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Lometa, Texas
—  City  —
Location of Lometa, Texas
Coordinates: 31°13′5″N 98°23′34″W / 31.21806°N 98.39278°W / 31.21806; -98.39278
Country United States
State Texas
County Lampasas
 - Total 0.9 sq mi (2.3 km2)
 - Land 0.9 sq mi (2.3 km2)
 - Water 0.0 sq mi (0.0 km2)
Elevation 1,493 ft (455 m)
Population (2000)
 - Total 782
 - Density 866.6/sq mi (334.6/km2)
Time zone Central (CST) (UTC-6)
 - Summer (DST) CDT (UTC-5)
ZIP code 76853
Area code(s) 512
FIPS code 48-43516[1]
GNIS feature ID 1361632[2]

Lometa is a city in Lampasas County, Texas, United States. The population was 782 at the 2000 census. It is part of the KilleenTempleFort Hood Metropolitan Statistical Area.



Lometa is located at 31°13′5″N 98°23′34″W / 31.21806°N 98.39278°W / 31.21806; -98.39278 (31.218129, -98.392916)[3].

According to the United States Census Bureau, the city has a total area of 0.9 square miles (2.3 km²), all of it land.


The annual festivals in Lometa are a spring Diamond Back Jubilee, an annual livestock show, and a summer junior rodeo.

Lometa has a lone stoplight, a recent improvement as of 2003 from the original four-way stop, in the middle of town. On the edge of town there is a nice municipal park with camping sites and a rodeo arena and grounds.

Lometa was a 200-acre (0.81 km2) site platted May 17, 1886, as a railroad stop. The town was rapidly transplanted out of the nearby stagecoach stop of Senterfitt. The town had originally been called Montvale, but a change was made in 1886 when a post office was applied for.

By 1890 there were 150 Lometans and four years later the town got its first newspaper. Another weekly paper was published in 1896 and a third by 1900.


As of the census[1] of 2000, there were 782 people, 291 households, and 190 families residing in the city. The population density was 866.6 people per square mile (335.5/km²). There were 339 housing units at an average density of 375.7/sq mi (145.4/km²). The racial makeup of the city was 83.12% White, 2.30% African American, 1.02% Native American, 0.13% Asian, 11.51% from other races, and 1.92% from two or more races. Hispanic or Latino of any race were 29.80% of the population.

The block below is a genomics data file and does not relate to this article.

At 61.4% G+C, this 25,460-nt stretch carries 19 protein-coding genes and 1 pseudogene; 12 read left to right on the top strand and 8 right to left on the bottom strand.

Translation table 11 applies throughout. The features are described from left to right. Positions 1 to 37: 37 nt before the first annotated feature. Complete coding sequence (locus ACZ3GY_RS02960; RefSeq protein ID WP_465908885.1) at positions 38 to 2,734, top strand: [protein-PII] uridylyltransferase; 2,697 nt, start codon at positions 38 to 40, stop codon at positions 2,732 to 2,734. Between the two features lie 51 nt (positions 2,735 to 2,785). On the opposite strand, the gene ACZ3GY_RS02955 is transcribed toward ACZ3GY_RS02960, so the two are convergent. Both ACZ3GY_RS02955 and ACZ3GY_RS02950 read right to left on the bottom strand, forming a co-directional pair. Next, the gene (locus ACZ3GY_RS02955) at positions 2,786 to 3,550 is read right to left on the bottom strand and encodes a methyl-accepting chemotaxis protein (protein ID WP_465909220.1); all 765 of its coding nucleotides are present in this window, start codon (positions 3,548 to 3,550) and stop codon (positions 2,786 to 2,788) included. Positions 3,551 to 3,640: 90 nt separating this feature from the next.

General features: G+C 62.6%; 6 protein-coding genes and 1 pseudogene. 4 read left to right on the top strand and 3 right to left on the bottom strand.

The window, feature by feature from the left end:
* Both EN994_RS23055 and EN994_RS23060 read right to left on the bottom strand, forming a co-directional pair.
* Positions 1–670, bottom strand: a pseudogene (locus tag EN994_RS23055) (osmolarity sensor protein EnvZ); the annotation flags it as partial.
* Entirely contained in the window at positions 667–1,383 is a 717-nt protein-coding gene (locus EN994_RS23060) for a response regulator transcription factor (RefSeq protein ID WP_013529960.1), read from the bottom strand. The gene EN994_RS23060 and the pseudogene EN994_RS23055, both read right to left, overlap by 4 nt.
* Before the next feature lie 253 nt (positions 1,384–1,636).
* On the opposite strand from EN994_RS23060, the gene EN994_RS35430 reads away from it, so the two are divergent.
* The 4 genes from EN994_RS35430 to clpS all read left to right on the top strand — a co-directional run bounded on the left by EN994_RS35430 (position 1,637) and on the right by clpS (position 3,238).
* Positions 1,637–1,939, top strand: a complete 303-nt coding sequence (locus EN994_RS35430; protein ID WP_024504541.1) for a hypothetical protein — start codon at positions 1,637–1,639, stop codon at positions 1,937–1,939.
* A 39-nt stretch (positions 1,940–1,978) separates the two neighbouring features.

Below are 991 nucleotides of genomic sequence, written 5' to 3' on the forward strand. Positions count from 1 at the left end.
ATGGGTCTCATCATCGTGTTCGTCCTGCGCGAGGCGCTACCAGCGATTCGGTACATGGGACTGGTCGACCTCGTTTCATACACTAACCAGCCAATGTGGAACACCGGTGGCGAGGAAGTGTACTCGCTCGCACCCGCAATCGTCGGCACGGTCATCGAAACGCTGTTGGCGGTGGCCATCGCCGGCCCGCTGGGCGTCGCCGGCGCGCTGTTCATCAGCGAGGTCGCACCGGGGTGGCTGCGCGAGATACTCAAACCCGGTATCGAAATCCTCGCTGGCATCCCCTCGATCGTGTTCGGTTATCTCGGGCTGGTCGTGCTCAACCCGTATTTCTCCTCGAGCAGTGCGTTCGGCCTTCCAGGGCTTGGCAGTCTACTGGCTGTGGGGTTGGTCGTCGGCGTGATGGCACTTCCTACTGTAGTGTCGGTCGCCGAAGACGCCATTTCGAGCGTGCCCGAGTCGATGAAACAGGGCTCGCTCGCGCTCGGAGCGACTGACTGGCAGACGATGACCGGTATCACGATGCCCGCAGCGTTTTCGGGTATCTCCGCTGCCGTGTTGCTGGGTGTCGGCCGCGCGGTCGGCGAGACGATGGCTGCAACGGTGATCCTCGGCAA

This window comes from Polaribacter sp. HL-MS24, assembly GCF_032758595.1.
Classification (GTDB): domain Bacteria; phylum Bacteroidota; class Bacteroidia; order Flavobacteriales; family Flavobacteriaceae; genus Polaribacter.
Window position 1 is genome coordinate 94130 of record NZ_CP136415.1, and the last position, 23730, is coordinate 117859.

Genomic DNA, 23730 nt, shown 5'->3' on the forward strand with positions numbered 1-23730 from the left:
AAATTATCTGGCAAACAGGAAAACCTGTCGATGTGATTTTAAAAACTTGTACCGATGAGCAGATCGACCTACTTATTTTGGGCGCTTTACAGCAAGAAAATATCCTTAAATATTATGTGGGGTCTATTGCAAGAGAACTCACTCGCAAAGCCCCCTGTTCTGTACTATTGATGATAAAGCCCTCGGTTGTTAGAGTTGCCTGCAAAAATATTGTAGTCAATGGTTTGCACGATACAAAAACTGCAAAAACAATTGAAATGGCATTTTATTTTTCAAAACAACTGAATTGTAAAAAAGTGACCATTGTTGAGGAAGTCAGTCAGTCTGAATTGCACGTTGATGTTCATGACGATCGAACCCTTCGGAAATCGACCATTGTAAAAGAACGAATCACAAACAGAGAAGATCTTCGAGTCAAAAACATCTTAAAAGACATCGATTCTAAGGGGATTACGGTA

There were 291 households out of which 28.2% had children under the age of 18 living with them, 46.7% were married couples living together, 10.7% had a female householder with no husband present, and 34.7% were non-families. 31.3% of all households were made up of individuals and 21.0% had someone living alone who was 65 years of age or older. The average household size was 2.52 and the average family size was 3.14.

In the city the population was spread out with 33.5% under the age of 18, 7.5% from 18 to 24, 19.7% from 25 to 44, 23.4% from 45 to 64, and 15.9% who were 65 years of age or older. The median age was 34 years. For every 100 females there were 102.1 males. For every 100 females age 18 and over, there were 94.0 males.

The median income for a household in the city was $21,923, and the median income for a family was $28,125. Males had a median income of $27,917 versus $16,538 for females. The per capita income for the city was $10,428. About 19.3% of families and 29.1% of the population were below the poverty line, including 38.3% of those under age 18 and 18.8% of those age 65 or over.


Lometa is served by two major highways, U.S. Routes 183 and 190. Two railroads are located in Lometa, BNSF Railway (previously the Santa Fe Railway) and the Gulf, Colorado and San Saba Railroad (previously the Santa Fe Railway's) branch to Brady, Texas. Until July 1968, Lometa was a night flag stop on the Santa Fe passenger train the California Special that ran from Clovis, New Mexico to Houston.


Lometa has one primary education facility covering grades pre-k through 12th. The school is a part of the Lometa Independent School District (LISD), and the mascot is the fighting hornet, whose colors are maroon and gold.


  1. ^ a b "American FactFinder". United States Census Bureau. Retrieved 2008-01-31.  
  2. ^ "US Board on Geographic Names". United States Geological Survey. 2007-10-25. Retrieved 2008-01-31.  
  3. ^ "US Gazetteer files: 2000 and 1990". United States Census Bureau. 2005-05-03. Retrieved 2008-01-31.  
4. The Handbook of Texas:
  • Jonnie Ross Elzner, Relighting Lamplights of Lampasas County, Texas (Lampasas: Hill Country, 1974)
  • Scott Hightower: Tin Can Tourist, Natural Trouble, Part of the Bargain

External links



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